4. This is as good a commentary on the importance of – and the decay thereafter – of marriage. Regardless of its religious implications, it had merit in acting as a bond between man and wife, as well providing a perceived secure environment for the children. I believe it has been the backbone of a stable society. Great article, David, and I agree with your comments, too, ‘creditaction’. I’m going to save this article, and cite it when I myself try and explain its destruction, and resulting increasingly hedonistic, narcissistic, emotional society. Same-sex marriage, no-fault divorce, family courts – all completely responsible for turning marriage into a joke, and not worth the paper its written on anymore.

    Comment by Scott Stevens (@ThatSkochyBloke) — 3 February 2013 @ 8.24 pm | Reply

  5. There is no god. Therefore the bible is not true. Simple. Now you may believe that there is a god and believe that the bible is true and you are entitled to live your life as though these falsehoods are true and I would support you in that. I will not however support you to frame laws that are based on the falsehood which is your belief in god.

    Comment by Fishstik — 23 February 2013 @ 5.17 pm | Reply

    • You know that for sure, do you? And even if what you say is true, there are still arguments for opposing gay marriage based on recognising the importance of traditional marriage for society and the family.

      Comment by David — 4 March 2013 @ 9.27 am | Reply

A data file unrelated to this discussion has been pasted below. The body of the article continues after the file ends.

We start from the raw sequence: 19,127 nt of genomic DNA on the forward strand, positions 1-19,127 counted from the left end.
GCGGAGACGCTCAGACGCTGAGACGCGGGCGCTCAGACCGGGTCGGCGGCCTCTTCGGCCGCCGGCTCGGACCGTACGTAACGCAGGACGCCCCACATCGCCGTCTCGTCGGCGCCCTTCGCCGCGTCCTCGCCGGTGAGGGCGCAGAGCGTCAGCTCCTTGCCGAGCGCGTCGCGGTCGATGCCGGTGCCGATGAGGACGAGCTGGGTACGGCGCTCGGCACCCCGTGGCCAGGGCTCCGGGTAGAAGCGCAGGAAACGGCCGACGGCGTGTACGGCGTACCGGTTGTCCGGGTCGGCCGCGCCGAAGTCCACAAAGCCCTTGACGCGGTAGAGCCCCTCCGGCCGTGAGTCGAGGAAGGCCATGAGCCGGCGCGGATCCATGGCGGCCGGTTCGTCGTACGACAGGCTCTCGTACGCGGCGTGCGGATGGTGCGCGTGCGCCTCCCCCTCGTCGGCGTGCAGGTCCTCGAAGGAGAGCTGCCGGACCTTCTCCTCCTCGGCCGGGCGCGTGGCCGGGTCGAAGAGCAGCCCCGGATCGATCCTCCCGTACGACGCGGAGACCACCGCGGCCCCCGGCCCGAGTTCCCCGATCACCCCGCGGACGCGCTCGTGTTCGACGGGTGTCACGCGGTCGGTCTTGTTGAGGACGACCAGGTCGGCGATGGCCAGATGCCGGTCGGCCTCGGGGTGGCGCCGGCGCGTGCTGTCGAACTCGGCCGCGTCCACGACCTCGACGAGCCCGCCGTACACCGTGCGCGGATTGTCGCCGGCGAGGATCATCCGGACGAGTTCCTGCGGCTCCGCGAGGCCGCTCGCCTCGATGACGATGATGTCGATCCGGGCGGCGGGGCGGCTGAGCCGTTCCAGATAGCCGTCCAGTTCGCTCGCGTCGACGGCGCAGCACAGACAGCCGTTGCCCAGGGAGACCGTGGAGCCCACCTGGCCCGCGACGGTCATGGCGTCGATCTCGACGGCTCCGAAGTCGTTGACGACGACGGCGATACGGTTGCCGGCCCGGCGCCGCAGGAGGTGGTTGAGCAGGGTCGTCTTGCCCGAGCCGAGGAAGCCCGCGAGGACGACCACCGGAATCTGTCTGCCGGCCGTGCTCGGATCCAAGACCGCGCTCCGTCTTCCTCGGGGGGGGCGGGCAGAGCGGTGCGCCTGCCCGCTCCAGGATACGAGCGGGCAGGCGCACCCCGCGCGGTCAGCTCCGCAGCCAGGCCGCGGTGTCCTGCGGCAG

• That’s a fair question David. For of course to deny God requires the possession of ultimate knowledge. I am willing to tolerate such an unscientific worldview, however, I retain the right to demonstrate how foolish it is. I would welcome the opportunity to show Fishtik how easy it is to prove God’s existence beyond a shadow of doubt.

        The issue is that we have allowed people with such arrogant claims into government to frame our laws. The consequences manifest themselves in what we teach children in schools, the redefinition of terms that have stood throughout human history, the endorsement of quick, easy breaking of supposedly lifelong covenants, and the glib acceptance of killing children in the one place that should be the safest place of all – the womb.

        Sex is a wonderful gift, to be enjoyed within the safety and security of a covenant relationship between a man and a woman. The traditional family model, when pursued, diligently and in love: ‘to have and to hold, for richer and poorer, for better and for worse, in sickness and in health, until death us do part so help me God'; is the proven model. Without children it leads to healthy, monogamous, faithfulness, and if all is well and the commitment and desire is there, it can produce children. A man has as much chance of making another man pregnant as an aardvark has of making a mongoose pregnant. You require no great intellect to get it, no in depth scientific research, no high brow political philosophy, it’s simple common sense. It’s about design. Look at the design and you’ll answer the question, what is the wise think to do? http://www.thewisethingtodo.wordpress.com

        Comment by creditaction — 4 March 2013 @ 11.56 am